TC: What do you have in store for Mills in terms of furthering our commitment to social justice, not only on campus, but also in Oakland?
EH: I’m still getting a sense of what’s already happening here and of what the community needs from us, meeting with community leaders, understanding the initiatives already under way to building bridges to educational success in the communities around us, like the Helman Scholar’s Program, the SAW program, even the GE girls program … working with our faculty and staff to encourage their interest in science and technology. I see the location that we’re in is very much an asset of Mills.
TC: Do you have any plans for Mills, things you would like to improve upon?
EH: The big thing I need to help us figure out is how to be sustainable. Not so much that we change our specific impact in terms of making change in the world. During the orientation program for new students, it talked specifically about that as a process, that it’s about a recognition of self and the world around us and trying to better understand different perspectives and move towards a more equitable allocation of resources. That’s certainly something Mills has worked to do and has grown leaders who are committed to doing in the past, and is doing now. To me, what Mills needs me to do now is find a way to sustain that into the future, and so I’m more focused on finding a way that we can continue to do the kind of work that we’re doing, do more, do better in ways that we can actually continue without the sense of peril that we’ve had at times. Higher education is under a lot of pressure to adapt to a different cost structure, and Mills is playing on that same field. I’d like to create a sense of stability. In that hierarchy of needs, you need the basic needs of a person to be met before you can be fully realized and seek to grow. Institutions are the same way. We need to stabilize so we can blossom again.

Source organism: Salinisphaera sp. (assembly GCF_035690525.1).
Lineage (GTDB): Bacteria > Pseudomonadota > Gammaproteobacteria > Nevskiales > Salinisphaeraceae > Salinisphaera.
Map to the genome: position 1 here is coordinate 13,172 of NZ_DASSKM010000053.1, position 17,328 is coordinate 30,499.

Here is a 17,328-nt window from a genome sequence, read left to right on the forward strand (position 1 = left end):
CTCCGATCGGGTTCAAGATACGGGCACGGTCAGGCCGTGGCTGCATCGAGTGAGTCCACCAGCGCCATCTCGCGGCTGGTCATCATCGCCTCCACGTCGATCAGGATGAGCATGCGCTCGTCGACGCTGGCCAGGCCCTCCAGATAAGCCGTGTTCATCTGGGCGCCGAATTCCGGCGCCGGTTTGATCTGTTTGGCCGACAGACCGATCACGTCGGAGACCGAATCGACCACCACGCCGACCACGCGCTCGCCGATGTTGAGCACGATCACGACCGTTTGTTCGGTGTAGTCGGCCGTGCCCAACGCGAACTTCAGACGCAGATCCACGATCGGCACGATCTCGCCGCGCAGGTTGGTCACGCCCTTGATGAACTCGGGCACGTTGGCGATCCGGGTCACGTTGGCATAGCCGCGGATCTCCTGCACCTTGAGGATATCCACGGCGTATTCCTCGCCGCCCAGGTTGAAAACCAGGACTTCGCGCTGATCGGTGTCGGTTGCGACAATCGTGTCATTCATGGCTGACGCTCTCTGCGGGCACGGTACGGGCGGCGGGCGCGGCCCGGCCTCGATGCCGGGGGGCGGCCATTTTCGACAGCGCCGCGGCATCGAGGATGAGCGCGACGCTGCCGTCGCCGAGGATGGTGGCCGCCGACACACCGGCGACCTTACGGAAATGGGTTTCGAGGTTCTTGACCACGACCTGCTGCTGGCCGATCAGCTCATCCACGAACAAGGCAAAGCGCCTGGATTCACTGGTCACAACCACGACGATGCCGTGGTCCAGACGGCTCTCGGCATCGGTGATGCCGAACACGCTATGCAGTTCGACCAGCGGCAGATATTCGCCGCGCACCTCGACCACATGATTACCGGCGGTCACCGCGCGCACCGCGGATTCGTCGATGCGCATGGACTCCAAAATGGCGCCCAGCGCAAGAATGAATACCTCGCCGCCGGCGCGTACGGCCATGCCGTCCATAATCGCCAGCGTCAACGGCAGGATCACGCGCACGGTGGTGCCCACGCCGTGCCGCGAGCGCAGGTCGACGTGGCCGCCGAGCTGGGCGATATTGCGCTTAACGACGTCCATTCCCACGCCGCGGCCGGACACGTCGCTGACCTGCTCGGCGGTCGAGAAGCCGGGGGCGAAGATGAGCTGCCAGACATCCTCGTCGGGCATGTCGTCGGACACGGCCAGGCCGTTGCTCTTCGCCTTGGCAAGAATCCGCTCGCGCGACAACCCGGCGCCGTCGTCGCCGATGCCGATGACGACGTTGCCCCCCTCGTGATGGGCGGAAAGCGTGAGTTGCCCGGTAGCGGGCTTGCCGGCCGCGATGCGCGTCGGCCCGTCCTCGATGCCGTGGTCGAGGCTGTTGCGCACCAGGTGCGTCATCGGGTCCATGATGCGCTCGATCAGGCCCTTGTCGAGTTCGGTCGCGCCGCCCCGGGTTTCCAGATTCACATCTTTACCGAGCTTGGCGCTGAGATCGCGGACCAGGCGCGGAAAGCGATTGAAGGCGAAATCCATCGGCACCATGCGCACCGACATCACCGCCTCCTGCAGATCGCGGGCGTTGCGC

TC: Have you been able to sit in on any classes and see learning at Mills happen?
EH: No, not yet. But I have visited the research labs and talked to students doing research over the summer. I’ve scheduled some presentations from students to see some of their research. I’ve looked at syllabi. I’ve heard from students about how excited they are to take certain classes, and from faculty who are every bit as excited about the classes that they’re teaching this term.
TC: Is there anything you would like to say directly to the Mills community?
EH: I came to Mills with a purpose; I expect to be here for a long time. I think the world needs a place like Mills, and I think that we can figure out how to do that when we work collectively on solving the problems that we face. We always want to improve on everything. I’d like to make a Mills education more accessible, more affordable. I’d like to give the faculty the resources they need to produce and create new knowledge and to serve as the kind of inspiration to students that students expect them to be. I’d like to build bridges for students for career opportunities and to have a genuine impact on communities. I’d like to give students multiple pathways to do what they want to do.